Subscribe to LexTalk to stay on top of today’s legal issue and trends.
Catapult Your Career |
Industry Insights & Trends |
Product Training & Tips
One of the critical concerns shared by people who have been charged with a DUI offense is what effect a potential DUI arrest or conviction will have on future employment opportunities.
In today’s job market, employers increasingly rely on criminal background checks when making hiring decisions. In most cases, a driving under the influence conviction is a misdemeanor that would show up on a criminal background check. For many people, a DUI is the only conviction on their otherwise clean criminal record. For certain employers, a DUI conviction may serve as a red flag that could severely hurt an applicant’s job prospects. If the applicant is being evaluated along with other candidates who do not have criminal records, the DUI conviction could prove to be a serious disadvantage.
For certain employers, a DUI would be something that would prevent an applicant from being considered. Many national delivery services or other jobs that require driving do not hire people with DUI convictions for liability purposes. For commercial drivers, a DUI will result in a year-long suspension of commercial driving privileges for a first-time offense and a revocation of commercial driving privileges if there is any subsequent DUI violation. Employers who require a valid commercial driver’s license may be opposed to hiring applicants who have a DUI on their record.
In some cases, a DUI conviction can have an effect on professional licenses, which are required for a number of jobs. Those who are required to carry valid state license with the State of California, such as teachers, doctors, attorneys, nurses, dentists and many others, may face independent disciplinary action from the relevant state licensing board following a DUI incident.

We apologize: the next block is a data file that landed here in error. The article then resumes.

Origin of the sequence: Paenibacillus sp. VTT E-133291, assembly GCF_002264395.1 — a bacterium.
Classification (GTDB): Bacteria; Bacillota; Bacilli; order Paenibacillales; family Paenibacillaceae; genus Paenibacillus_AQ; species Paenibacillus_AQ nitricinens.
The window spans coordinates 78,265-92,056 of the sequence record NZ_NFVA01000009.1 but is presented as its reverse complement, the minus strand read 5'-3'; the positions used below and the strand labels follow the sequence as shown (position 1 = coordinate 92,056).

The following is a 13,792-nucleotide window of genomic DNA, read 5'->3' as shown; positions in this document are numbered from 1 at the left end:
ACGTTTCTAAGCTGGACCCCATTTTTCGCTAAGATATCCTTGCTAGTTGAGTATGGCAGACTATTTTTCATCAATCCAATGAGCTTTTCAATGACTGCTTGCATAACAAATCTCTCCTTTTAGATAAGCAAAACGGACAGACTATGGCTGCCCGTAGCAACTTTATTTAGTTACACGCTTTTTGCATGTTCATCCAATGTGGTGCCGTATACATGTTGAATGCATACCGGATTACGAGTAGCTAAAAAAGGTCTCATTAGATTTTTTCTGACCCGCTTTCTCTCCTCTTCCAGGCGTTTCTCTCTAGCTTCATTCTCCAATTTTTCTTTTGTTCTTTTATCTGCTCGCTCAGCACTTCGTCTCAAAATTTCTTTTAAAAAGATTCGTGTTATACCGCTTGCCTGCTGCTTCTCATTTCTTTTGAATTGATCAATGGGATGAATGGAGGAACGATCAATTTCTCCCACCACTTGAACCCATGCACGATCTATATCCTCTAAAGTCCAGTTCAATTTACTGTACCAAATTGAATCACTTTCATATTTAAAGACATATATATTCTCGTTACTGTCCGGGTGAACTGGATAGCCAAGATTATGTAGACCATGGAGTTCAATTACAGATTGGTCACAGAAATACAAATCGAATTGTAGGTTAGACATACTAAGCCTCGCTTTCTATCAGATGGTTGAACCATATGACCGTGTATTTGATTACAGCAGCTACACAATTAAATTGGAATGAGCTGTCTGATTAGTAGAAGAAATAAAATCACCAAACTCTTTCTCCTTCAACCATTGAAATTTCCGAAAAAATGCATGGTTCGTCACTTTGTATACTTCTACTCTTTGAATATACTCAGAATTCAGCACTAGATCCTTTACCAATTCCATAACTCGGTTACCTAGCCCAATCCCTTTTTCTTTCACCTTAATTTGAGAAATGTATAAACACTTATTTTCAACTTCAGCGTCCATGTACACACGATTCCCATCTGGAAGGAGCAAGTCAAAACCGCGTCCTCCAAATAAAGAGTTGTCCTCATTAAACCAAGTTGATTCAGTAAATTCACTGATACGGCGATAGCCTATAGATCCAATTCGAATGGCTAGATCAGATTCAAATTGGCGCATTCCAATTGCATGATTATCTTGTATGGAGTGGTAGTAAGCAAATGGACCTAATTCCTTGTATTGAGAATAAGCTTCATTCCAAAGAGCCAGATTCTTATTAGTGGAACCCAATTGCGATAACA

The Board will pay special attention to the specific facts of the case and whether there was an allegation of a collision, a DUI refusal, use of narcotics, a high blood alcohol content or any other aggravating factors. The Board has investigators who will look into the court record and the facts of the case before taking actiion. While it is unusual for extensive disciplinary action to be imposed on a first-time offense, there may be situations where the Board determines that it is proper to suspend or revoke a professional license as the result of a particularly egregious DUI incident. Clearly, for jobs that require a professional license a suspension or revocation would also affect future employment opportunities.
In many cases, those who have been charged with a DUI offense may be able to resolve their case by pleading to a non-DUI reduced charged, such as exhibition of speed in violation of California Vehicle Code Section 23109(c) or wet reckless under California Vehicle Code Section 23103/23103.5. While both of these charges are misdemeanors that would show up on a criminal background check, they are non-DUI offenses that may be more acceptable to future employers. These reduced charges are typically only available when there are serious problems of proof with the People’s case or where the defendant’s blood alcohol content was at or close to 0.08 percent.